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WHO urges countries to take measures to combat antimicrobial resistance

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  • WHO urges countries to take measures to combat antimicrobial resistance

    Excerpt from newsrelease

    WHO urges countries to take measures to combat antimicrobial resistance

    Be alert to antimicrobial resistance

    20 AUGUST 2010 | GENEVA -- Antimicrobial resistance (AMR) - the ability of micro-organisms to find ways to evade the action of the drugs used to cure the infections they cause - is increasingly recognised as a global public health issue which could hamper the control of many infectious diseases.

    Some bacteria have developed mechanisms which render them resistant to many of the antibiotics normally used for their treatment (multi-drug resistant bacteria), so pose particular difficulties, as there may be few or no alternative options for therapy. They constitute a growing and global public health problem.

    WHO suggests that countries should be prepared to implement hospital infection control measures to limit the spread of multi-drug resistant strains and to reinforce national policy on prudent use of antibiotics, reducing the generation of antibiotic resistant bacteria.

    An article published in The Lancet Infectious Diseases on 11 August 2010 identified a new gene that enables some types of bacteria to be highly resistant to almost all antibiotics.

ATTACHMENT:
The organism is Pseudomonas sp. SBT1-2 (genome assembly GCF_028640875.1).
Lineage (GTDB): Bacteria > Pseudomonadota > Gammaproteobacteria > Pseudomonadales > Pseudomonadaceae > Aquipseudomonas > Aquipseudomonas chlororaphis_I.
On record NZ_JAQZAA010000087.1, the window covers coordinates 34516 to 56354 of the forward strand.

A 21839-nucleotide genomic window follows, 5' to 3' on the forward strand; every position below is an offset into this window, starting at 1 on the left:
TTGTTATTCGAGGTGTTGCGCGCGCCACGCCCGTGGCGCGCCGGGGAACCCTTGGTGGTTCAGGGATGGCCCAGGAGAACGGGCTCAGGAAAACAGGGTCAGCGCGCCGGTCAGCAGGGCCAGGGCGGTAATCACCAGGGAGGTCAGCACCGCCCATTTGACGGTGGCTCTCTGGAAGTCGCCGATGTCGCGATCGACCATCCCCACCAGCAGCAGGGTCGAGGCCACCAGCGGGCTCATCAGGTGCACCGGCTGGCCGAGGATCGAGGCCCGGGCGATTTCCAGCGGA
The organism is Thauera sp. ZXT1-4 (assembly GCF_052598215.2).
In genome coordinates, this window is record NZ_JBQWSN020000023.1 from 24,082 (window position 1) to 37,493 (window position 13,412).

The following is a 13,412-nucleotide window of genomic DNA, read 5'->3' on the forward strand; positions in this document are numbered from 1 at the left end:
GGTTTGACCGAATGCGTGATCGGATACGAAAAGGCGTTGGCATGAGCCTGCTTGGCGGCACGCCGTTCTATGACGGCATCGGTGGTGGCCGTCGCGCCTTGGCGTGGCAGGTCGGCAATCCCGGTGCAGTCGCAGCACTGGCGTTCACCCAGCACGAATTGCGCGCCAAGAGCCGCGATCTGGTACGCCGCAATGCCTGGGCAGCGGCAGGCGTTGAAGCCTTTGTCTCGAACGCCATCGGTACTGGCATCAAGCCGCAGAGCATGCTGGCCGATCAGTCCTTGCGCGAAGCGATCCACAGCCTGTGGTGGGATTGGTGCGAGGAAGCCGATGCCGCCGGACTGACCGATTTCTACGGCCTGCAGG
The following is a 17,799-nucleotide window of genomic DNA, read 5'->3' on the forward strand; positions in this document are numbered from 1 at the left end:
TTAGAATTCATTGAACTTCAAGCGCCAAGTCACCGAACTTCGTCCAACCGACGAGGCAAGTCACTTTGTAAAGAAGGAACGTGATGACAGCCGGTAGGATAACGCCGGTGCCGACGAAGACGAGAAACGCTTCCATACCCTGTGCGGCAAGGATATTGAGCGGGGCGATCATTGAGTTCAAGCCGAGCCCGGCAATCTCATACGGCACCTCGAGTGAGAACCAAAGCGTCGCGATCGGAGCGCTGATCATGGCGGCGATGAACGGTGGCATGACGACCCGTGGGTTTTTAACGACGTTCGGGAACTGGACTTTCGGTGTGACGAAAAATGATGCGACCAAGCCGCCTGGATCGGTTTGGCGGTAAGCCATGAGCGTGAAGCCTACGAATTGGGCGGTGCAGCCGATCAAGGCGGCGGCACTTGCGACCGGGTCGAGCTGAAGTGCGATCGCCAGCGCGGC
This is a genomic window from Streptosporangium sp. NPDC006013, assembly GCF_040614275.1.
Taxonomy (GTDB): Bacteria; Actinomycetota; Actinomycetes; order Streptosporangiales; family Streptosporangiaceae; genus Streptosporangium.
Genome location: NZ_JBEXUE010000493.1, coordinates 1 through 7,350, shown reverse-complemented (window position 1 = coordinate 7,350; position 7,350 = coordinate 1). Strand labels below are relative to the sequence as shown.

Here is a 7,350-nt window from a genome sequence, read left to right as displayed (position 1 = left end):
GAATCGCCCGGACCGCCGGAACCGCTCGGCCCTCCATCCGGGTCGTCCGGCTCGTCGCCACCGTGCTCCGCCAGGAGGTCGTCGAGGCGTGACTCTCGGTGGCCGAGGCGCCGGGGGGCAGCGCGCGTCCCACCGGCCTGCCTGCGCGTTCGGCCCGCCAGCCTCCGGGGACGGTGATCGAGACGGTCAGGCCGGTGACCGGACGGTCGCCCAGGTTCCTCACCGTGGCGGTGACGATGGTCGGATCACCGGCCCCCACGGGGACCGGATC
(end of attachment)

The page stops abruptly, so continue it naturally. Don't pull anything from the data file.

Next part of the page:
The article has drawn attention to the issue of AMR, and, in particular, has raised awareness of infections caused by multi-drug resistant bacteria.

    - snip -

    WHO strongly recommends that governments focus control and prevention efforts in four main areas:

    - surveillance for antimicrobial resistance;

    - rational antibiotic use, including education of healthcare workers and the public in the appropriate use of antibiotics;

    - introducing or enforcing legislation related to stopping the selling of antibiotics without prescription; and

    - strict adherence to infection prevention and control measures, including the use of hand-washing measures, particularly in healthcare facilities.

    full news release
    ?Addressing chronic disease is an issue of human rights ? that must be our call to arms"
    Richard Horton, Editor-in-Chief The Lancet

    ~~~~ Twitter:@GertvanderHoek ~~~ ~~~